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Addressing Health Care Disparities

Quality Improvement Efforts


David Nerenz, Ph.D., Director and Professor, Institute for Health Care Studies, Michigan State University, East Lansing, MI.

Merry Tantaros, R.N., M.A., CPHQ, Project Manager, Managed Care/Community-Based Quality Improvement, CMRI, San Francisco, CA.

Glenn Flores, M.D., Associate Professor, Academic General Pediatrics, Medical College of Wisconsin, Milwaukee, WI.

One of the important ways in which health care disparities can be addressed is to improve health care quality. Examples of quality improvement efforts that can be used by health plans, the State and Federal government, health systems, and providers include:

  • David Nerenz of Michigan State University discussed an ongoing demonstration project in which health plans contracting with State Medicaid programs are collecting data on race and ethnicity. The plans then use that information in combination with utilization data and quality measures to identify populations that receive a poorer quality of health care and to develop targeted quality improvement efforts.

  • States can encourage or require health plans contracting with their Medicaid, SCHIP, and State employees' health benefit programs to design and implement quality improvement initiatives targeted at reducing racial and ethnic health care disparities.

  • The Federal government contracts with 53 Quality Improvement Organizations (QIOs) to help improve the quality of care provided to Medicare beneficiaries. These organizations can be a valuable resource to States; a number of them work directly with States to assist with quality improvement within their Medicaid programs. All QIOs were required in 2003 to design and implement health care disparities-focused quality improvement projects with managed care organizations serving Medicare beneficiaries.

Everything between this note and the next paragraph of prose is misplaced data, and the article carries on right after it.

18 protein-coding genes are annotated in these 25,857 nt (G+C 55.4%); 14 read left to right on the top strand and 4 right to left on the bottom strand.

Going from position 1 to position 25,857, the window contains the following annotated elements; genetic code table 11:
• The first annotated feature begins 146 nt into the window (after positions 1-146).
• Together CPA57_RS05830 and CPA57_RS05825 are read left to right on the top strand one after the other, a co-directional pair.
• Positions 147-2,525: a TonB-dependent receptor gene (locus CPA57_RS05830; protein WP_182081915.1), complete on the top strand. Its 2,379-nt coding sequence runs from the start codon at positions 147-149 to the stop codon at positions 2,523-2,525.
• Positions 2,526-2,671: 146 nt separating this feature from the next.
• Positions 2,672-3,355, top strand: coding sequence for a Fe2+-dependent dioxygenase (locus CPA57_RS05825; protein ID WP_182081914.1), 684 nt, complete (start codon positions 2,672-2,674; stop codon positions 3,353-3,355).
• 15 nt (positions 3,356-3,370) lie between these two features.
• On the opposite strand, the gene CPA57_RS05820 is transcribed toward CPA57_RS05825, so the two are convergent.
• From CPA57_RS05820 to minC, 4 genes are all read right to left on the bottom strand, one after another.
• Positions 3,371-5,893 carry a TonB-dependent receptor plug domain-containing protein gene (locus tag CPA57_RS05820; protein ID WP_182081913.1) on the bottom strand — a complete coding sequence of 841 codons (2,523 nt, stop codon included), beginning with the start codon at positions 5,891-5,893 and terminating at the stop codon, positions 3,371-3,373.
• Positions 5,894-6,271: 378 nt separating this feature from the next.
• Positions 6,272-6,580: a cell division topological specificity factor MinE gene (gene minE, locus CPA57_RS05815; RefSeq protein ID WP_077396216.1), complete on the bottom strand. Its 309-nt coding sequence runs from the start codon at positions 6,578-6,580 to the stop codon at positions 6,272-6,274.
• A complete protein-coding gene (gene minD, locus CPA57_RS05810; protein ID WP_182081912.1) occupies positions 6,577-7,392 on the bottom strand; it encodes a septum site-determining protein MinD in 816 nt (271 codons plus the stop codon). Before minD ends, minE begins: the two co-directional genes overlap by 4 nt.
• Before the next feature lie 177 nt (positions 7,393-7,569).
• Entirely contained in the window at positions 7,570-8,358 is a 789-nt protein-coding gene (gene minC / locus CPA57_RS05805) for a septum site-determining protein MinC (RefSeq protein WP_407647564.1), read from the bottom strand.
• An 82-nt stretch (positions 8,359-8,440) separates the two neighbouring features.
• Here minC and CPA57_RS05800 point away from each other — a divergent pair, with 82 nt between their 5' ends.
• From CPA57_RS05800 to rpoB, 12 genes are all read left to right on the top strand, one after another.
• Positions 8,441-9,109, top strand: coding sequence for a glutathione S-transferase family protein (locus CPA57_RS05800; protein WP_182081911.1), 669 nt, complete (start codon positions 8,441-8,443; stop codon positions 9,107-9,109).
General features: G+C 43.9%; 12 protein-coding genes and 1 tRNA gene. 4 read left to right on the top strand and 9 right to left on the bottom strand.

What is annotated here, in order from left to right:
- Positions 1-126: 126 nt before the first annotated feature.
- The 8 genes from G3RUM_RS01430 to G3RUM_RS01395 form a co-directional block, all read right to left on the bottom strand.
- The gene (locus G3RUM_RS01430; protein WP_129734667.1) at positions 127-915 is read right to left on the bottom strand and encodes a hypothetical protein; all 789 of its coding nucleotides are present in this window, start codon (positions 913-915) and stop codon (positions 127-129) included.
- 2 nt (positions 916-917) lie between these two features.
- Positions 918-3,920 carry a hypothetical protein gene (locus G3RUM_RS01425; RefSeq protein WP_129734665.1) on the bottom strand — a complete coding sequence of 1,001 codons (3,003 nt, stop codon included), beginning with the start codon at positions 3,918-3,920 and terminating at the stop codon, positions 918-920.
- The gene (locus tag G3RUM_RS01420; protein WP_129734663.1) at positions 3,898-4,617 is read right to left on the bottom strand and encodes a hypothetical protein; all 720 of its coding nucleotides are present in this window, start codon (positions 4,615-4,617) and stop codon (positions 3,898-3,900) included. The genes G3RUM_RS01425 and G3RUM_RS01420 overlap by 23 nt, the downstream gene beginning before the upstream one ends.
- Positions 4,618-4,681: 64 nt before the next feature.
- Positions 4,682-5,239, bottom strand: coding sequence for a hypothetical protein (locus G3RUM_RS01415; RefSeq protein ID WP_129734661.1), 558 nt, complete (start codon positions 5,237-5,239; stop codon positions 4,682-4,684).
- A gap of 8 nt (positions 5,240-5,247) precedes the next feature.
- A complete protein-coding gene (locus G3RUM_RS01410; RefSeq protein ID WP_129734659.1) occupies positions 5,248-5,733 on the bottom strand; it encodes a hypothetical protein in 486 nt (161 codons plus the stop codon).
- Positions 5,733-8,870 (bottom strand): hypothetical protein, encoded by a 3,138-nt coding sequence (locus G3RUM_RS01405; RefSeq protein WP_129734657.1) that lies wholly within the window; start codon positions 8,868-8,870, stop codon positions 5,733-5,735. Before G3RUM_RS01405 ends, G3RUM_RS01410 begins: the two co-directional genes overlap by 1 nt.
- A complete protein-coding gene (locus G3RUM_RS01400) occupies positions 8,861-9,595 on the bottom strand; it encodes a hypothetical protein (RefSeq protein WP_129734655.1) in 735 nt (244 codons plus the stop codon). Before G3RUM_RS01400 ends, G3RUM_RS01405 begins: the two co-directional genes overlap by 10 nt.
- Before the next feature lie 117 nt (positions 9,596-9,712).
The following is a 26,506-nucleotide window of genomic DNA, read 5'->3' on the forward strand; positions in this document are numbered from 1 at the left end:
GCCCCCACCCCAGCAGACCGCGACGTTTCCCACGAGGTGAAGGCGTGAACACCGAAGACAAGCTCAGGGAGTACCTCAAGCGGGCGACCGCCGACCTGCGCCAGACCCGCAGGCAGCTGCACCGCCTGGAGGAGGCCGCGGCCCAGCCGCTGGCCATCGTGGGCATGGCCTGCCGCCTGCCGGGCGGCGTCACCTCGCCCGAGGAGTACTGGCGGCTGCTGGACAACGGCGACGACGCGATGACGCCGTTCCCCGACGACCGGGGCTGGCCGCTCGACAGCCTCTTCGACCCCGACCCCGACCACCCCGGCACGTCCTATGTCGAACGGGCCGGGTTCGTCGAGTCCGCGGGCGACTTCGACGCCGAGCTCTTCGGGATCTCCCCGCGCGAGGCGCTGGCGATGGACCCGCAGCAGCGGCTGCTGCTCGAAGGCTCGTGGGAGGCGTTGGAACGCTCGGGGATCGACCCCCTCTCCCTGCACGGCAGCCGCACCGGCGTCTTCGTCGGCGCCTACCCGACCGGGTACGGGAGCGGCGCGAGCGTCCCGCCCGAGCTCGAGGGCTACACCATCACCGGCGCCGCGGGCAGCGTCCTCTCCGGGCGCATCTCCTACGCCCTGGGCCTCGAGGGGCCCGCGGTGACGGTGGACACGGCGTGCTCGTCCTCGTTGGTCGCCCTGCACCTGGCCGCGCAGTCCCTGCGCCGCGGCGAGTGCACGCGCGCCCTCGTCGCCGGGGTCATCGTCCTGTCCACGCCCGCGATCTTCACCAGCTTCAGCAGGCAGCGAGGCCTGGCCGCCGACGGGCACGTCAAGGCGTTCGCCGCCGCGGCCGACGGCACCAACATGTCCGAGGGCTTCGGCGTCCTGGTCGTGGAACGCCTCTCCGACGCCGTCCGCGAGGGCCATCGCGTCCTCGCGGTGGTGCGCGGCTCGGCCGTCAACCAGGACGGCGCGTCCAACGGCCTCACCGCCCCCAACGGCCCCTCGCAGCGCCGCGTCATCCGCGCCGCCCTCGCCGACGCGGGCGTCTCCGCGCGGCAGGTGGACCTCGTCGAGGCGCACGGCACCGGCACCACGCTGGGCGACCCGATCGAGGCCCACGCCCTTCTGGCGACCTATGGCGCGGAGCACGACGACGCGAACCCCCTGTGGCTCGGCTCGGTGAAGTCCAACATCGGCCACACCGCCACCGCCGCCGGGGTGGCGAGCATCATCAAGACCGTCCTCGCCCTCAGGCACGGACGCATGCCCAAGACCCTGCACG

Merry Tantaros of CMRI, the QIO in California, described projects to develop a cultural competency self-assessment tool for health plans.

  • While many health systems and providers purport to provide translation services for their patients, research indicates that the nature and quality of these translation services can have significant implications for the quality of care and health outcomes experienced by persons with limited English proficiency (LEPs).

    Dr. Glenn Flores from the Medical College of Wisconsin shared the results of his recent study, which found a greater incidence of translation errors made by informal and untrained interpreters compared to trained interpreters. Errors made by informal or untrained interpreters are more likely to result in clinical consequences. Dr. Flores and his colleagues recommended that States consider providing adequate reimbursement for the services of trained interpreters as part of their Medicaid and SCHIP programs.

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